Catching a train in Portsmouth has not been a smooth ride over the past couple of days.
Commuters have faced a series of different delays and disruptions on our train lines since the start of this week, for a multitude of reasons - including mass problems caused by a ‘small electrical fire’ yesterday.
But one of the reasons why services have been running behind schedule is because speed restrictions have been put in place on some part of the lines as a result of the warm weather.
The reason for this is to help prevent tracks from buckling in the heat.
Network Rail say: ‘When Britain enjoys a summer heatwave, rails in direct sunshine can be as much as 20°C hotter than air temperature. Because rails are made from steel, they expand as they get hotter, and can start to curve – known as ‘buckling’.
‘Most of the network can operate when track temperatures heat up to 46°C – roughly equivalent to air temperature of around 30°C – but rails have been recorded at temperatures as high as 51°C.
‘When our remote monitoring systems tell us that a section of track might be expanding too much and could cause problems, we introduce local speed restrictions. Slower trains exert lower forces on the track – this reduces the chance of buckling.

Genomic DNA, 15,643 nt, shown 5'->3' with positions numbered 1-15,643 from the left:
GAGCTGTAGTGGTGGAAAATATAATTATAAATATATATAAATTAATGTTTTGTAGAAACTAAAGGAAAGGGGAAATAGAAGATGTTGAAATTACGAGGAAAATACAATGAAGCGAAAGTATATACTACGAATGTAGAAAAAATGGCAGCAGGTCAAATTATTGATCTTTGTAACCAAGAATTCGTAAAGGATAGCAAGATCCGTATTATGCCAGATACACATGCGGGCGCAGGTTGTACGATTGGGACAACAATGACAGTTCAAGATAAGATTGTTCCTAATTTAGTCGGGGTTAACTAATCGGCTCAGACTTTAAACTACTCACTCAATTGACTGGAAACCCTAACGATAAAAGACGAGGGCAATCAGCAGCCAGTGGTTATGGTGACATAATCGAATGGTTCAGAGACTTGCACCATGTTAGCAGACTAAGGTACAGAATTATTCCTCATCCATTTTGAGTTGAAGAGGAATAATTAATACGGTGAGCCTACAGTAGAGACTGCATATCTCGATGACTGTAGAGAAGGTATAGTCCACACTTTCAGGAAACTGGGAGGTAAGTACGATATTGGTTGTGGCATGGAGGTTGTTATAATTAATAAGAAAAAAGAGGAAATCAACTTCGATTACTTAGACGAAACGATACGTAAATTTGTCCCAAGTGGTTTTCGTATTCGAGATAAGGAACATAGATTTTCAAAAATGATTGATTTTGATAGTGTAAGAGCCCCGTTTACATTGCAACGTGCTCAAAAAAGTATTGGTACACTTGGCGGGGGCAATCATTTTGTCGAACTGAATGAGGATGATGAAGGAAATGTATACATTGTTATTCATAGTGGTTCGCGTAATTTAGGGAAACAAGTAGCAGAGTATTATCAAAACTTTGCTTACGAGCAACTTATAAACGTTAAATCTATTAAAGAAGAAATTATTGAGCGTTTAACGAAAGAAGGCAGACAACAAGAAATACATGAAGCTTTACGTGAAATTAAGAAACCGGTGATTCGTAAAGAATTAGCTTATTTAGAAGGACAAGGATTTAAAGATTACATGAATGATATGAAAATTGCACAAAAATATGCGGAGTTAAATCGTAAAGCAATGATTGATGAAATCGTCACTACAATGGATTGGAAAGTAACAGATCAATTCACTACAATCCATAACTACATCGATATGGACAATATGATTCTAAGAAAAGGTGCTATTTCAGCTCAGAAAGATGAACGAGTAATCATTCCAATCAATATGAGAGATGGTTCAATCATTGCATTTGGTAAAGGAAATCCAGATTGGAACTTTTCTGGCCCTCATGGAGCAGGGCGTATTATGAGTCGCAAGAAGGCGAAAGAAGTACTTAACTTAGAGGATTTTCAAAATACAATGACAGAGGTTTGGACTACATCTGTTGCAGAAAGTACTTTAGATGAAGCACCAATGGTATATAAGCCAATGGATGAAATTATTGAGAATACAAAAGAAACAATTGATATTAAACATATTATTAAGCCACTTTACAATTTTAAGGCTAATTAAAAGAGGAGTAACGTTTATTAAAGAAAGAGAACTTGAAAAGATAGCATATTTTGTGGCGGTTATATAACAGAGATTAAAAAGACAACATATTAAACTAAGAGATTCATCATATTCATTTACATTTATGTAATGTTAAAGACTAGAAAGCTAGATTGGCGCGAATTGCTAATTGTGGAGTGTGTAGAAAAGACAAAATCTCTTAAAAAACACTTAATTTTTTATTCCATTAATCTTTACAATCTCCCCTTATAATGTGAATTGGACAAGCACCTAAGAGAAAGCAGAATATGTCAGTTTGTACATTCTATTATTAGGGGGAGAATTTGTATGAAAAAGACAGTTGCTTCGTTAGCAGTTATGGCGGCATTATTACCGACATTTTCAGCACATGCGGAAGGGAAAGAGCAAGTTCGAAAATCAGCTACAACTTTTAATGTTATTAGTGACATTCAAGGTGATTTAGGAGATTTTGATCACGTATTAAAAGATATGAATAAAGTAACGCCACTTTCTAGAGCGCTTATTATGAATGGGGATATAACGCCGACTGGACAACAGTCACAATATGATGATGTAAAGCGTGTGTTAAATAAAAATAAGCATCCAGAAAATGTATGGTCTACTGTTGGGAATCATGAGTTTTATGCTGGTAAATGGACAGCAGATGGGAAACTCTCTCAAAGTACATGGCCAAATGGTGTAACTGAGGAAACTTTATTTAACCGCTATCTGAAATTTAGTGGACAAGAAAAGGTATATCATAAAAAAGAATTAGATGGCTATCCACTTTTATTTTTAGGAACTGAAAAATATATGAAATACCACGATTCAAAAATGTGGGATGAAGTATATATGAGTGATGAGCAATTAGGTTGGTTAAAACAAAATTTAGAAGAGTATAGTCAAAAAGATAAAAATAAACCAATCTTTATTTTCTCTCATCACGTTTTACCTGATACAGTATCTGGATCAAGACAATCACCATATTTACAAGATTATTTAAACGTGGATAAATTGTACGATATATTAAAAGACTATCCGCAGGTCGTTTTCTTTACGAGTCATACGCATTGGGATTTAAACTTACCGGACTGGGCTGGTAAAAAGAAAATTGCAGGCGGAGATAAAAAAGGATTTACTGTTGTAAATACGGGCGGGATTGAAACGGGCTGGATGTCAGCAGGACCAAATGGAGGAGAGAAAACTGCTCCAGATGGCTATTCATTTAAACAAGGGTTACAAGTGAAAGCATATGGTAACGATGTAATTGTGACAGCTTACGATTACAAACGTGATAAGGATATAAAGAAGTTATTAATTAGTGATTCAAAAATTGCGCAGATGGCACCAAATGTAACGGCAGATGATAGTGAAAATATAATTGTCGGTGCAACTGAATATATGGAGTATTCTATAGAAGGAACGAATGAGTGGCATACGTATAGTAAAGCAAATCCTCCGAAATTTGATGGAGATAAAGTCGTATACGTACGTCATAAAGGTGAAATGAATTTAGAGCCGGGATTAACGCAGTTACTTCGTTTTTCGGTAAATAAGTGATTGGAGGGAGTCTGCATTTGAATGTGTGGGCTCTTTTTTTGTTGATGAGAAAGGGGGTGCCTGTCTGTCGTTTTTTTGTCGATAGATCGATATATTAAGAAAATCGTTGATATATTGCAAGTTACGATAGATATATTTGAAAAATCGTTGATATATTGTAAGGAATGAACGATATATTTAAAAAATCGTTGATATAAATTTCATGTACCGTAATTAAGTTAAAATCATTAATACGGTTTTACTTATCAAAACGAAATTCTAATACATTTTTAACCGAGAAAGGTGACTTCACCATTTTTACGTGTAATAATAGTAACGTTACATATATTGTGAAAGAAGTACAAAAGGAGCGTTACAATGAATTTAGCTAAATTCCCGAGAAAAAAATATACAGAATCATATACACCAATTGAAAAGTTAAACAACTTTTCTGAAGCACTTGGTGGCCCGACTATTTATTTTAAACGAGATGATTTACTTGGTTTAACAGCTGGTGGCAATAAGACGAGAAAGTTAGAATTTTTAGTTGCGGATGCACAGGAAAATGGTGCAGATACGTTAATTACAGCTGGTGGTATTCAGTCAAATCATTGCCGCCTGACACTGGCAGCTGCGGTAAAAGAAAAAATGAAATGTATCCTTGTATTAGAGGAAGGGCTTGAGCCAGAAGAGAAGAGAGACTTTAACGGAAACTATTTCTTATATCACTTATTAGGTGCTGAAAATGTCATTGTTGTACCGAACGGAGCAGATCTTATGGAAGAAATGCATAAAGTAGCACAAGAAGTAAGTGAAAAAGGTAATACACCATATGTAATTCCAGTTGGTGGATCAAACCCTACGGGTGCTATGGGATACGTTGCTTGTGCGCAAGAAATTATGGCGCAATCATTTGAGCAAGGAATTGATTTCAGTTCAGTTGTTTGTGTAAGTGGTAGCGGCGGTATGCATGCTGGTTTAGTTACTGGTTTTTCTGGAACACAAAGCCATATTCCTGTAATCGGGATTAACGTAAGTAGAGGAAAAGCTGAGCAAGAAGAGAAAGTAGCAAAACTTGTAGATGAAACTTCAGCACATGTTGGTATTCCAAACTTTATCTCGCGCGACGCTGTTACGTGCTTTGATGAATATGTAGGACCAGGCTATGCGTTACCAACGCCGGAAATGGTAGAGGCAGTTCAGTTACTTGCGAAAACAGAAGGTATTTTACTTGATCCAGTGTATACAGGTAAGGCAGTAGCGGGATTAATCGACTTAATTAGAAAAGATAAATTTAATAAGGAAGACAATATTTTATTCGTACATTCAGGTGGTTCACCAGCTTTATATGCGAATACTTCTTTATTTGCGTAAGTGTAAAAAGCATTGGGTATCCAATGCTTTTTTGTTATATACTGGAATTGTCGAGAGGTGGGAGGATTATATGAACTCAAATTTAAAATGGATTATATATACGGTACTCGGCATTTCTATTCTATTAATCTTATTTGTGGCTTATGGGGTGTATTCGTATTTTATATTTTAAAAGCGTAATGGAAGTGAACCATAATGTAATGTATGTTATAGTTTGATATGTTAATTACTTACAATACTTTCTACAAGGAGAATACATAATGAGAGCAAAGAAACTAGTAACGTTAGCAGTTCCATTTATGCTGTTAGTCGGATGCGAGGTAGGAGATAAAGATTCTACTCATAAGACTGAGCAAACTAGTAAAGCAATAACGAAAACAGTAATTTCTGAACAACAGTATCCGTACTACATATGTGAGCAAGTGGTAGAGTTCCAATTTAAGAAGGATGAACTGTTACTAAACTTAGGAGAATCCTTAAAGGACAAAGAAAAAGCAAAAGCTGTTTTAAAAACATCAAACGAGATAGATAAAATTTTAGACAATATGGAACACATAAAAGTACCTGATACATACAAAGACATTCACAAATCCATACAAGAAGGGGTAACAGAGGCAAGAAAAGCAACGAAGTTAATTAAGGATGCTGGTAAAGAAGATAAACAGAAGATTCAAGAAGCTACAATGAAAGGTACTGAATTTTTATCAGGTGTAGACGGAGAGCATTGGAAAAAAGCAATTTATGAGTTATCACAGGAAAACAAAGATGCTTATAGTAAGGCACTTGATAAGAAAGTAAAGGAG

‘Rails sometimes buckle even with prevention in place, and this means we need to close the line and repair the track before trains can run again. This can disrupt journeys because we often have to wait until the rail temperature has dropped before we can carry out these essential repairs.’
To help stop tracks from buckling in the summer heat, Network Rail have also introduced a series of preventative measures. These are:
- Teams check track stability each winter as part of ongoing maintenance, and strengthen any weak parts before summer.
- Certain parts of the rail are painted white so they absorb less heat – and expand less. Typically, a rail painted white is 5°C to 10°C cooler than one left unpainted.
- As most track is made up of long pieces of rail that are stretched and welded together, there is much less chance of buckling in very high temperatures because there is reduced compression.
- When a track is made up from short rails bolted together, we leave small gaps between each one so that expansion doesn’t cause a problem.
- Network Rail is installing probes that alert us when track temperatures rise to give them chance to take action and stop a problem before it happens.
- In some parts of Britain’s rail network, tracks are laid on reinforced concrete slabs rather than on sleepers and ballast (the bed of stones that supports the sleepers). This helps to prevent rails from buckling.